Gil’s eye is okay. We learned he’s farsighted, and his pupil reactivity is within the realm of physiologically typical. Yay!

He was also so good! The doctor was overbearing and too loud, but Gil stayed the course. It helped that the person who did his first exam (a nurse, I guess?) was gentle and quiet.

I’m VERY farsighted in my left eye, so much so that it’s legally blind. My right eye is mildly farsighted and getting worse as I age, alas. So we can blame me for that one. We were told to watch his eyes and if they start to cross when he’s focusing on near things then he’d need glasses, and he’ll probably need them sometime, we just don’t know when.

So there you go.

In other news, I’m knitting mittens for Faith. Nothing but excitement around here, I tell you! I had other things to say but for the last minute Trixie has been crying that “waAAAh! waaaAAAAh!” sort of klaxon sounding thought-destroying cry because I won’t stop typing and pick her up. If I remember what I had to say (doubtful) I’ll come back.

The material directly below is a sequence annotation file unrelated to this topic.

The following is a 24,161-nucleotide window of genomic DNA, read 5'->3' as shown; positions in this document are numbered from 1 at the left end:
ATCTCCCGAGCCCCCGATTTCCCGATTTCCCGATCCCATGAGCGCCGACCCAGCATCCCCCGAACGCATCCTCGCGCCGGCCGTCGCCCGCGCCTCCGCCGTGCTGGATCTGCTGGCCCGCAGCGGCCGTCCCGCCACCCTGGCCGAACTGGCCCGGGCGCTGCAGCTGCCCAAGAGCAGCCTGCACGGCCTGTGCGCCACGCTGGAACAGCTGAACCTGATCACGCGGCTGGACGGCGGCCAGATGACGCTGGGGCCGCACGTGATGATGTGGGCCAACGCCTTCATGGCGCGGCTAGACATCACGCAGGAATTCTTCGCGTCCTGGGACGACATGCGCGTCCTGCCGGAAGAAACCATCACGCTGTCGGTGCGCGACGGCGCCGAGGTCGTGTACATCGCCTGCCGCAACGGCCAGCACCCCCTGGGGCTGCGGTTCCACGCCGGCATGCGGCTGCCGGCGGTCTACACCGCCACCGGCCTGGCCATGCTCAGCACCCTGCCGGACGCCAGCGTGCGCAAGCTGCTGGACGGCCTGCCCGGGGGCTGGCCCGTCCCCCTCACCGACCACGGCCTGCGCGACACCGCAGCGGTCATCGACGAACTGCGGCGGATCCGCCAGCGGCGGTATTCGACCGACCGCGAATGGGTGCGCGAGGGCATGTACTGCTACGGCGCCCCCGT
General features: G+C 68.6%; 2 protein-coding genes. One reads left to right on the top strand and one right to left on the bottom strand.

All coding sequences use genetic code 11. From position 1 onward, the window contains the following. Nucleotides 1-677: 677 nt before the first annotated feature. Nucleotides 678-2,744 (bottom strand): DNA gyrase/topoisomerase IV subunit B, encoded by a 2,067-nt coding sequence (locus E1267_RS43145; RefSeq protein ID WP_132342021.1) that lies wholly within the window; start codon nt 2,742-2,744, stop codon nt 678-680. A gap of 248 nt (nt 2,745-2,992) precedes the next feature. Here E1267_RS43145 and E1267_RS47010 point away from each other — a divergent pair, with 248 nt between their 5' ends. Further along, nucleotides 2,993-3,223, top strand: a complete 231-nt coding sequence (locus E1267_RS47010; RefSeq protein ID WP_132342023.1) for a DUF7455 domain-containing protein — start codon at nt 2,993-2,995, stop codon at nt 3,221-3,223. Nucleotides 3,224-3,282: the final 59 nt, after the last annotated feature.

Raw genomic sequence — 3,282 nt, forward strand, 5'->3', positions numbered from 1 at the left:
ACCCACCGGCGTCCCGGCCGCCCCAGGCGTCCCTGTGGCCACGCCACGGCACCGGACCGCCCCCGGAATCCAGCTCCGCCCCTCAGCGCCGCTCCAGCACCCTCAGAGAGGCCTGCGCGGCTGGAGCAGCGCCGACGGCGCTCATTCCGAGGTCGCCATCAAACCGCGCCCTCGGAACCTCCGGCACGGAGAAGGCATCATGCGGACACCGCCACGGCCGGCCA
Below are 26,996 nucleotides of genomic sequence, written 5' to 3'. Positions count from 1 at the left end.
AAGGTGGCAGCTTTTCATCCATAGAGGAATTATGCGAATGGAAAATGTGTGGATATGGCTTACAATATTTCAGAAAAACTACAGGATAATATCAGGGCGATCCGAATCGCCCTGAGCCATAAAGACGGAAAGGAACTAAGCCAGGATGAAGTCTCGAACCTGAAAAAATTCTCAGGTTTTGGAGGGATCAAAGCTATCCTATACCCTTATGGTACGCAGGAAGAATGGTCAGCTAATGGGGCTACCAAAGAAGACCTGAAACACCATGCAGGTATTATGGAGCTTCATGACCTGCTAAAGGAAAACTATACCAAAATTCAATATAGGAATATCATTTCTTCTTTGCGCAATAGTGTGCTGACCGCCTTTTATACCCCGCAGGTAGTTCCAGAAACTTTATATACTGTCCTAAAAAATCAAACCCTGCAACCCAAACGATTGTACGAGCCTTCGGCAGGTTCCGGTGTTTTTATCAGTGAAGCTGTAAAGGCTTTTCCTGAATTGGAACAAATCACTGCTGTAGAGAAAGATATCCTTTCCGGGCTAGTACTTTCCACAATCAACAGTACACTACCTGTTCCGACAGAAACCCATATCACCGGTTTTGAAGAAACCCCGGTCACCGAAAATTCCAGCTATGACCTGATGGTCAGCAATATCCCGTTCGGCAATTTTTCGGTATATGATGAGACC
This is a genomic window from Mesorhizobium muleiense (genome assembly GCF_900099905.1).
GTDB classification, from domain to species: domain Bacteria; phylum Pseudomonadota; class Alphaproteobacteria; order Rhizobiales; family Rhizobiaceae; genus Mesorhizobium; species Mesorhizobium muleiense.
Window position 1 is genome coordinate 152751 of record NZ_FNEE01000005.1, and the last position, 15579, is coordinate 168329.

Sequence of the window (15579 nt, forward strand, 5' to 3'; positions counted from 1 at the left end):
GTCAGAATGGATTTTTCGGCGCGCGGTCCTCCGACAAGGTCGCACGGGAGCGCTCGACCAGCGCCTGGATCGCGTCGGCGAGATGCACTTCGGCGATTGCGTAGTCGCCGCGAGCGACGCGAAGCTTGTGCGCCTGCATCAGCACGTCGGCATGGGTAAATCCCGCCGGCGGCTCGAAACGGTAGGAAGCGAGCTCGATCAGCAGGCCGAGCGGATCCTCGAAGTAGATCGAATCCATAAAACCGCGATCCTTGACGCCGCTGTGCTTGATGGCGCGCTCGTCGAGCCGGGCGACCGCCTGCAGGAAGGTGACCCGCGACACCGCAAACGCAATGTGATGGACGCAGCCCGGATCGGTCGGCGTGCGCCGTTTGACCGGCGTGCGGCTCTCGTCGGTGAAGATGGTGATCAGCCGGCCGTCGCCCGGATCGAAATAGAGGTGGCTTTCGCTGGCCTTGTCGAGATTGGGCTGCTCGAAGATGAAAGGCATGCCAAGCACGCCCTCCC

so tired, medical updates

I am so tired. Stupid tired. Yawn.

I slept really poorly last night because Trixie was restless or awake all itchy from her eczema from about 3 to 6AM. We all got up early, around 7ish because she had a doctor’s appointment at 8:30.

I know I sound like a weenie to be complaining about getting up at 7, oh the horror! but it was the lack of sleep that’s done me in.


She had an appointment to get her left leg X-rayed because it bows out significantly. The doctor said it needs watchful waiting and will likely self-correct as she grows, so that’s good. The bad news was the waaaiiiiiiting we did. We were there at 8:30 and finally seen at 10AM. Gah. State insurance means doctors book about ten people for the same appointment time. Sucks to be the last one they get to, especially when you have a 22 month old.